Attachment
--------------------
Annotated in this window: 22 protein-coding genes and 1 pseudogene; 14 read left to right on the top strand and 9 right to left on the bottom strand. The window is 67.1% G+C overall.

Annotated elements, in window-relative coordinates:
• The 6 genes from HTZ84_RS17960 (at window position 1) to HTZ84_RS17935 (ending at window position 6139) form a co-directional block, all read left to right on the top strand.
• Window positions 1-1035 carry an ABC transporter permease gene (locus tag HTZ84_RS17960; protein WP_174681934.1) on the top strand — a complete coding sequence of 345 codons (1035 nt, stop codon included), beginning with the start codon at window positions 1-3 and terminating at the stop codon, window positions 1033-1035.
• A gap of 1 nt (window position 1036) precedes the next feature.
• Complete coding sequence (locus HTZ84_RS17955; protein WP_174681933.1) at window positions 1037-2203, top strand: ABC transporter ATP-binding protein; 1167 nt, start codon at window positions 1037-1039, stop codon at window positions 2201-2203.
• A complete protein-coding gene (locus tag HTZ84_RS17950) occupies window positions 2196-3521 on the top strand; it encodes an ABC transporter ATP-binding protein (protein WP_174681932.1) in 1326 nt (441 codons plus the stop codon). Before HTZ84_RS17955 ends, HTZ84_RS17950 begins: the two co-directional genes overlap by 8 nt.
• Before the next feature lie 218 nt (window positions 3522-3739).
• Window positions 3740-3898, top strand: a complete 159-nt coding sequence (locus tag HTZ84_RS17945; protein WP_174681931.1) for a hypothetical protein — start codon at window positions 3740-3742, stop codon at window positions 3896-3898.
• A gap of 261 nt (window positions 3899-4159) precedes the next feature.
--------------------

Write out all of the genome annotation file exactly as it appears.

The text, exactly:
Annotated in this window: 22 protein-coding genes and 1 pseudogene; 14 read left to right on the top strand and 9 right to left on the bottom strand. The window is 67.1% G+C overall.

Annotated elements, in window-relative coordinates:
• The 6 genes from HTZ84_RS17960 (at window position 1) to HTZ84_RS17935 (ending at window position 6139) form a co-directional block, all read left to right on the top strand.
• Window positions 1-1035 carry an ABC transporter permease gene (locus tag HTZ84_RS17960; protein WP_174681934.1) on the top strand — a complete coding sequence of 345 codons (1035 nt, stop codon included), beginning with the start codon at window positions 1-3 and terminating at the stop codon, window positions 1033-1035.
• A gap of 1 nt (window position 1036) precedes the next feature.
• Complete coding sequence (locus HTZ84_RS17955; protein WP_174681933.1) at window positions 1037-2203, top strand: ABC transporter ATP-binding protein; 1167 nt, start codon at window positions 1037-1039, stop codon at window positions 2201-2203.
• A complete protein-coding gene (locus tag HTZ84_RS17950) occupies window positions 2196-3521 on the top strand; it encodes an ABC transporter ATP-binding protein (protein WP_174681932.1) in 1326 nt (441 codons plus the stop codon). Before HTZ84_RS17955 ends, HTZ84_RS17950 begins: the two co-directional genes overlap by 8 nt.
• Before the next feature lie 218 nt (window positions 3522-3739).
• Window positions 3740-3898, top strand: a complete 159-nt coding sequence (locus tag HTZ84_RS17945; protein WP_174681931.1) for a hypothetical protein — start codon at window positions 3740-3742, stop codon at window positions 3896-3898.
• A gap of 261 nt (window positions 3899-4159) precedes the next feature.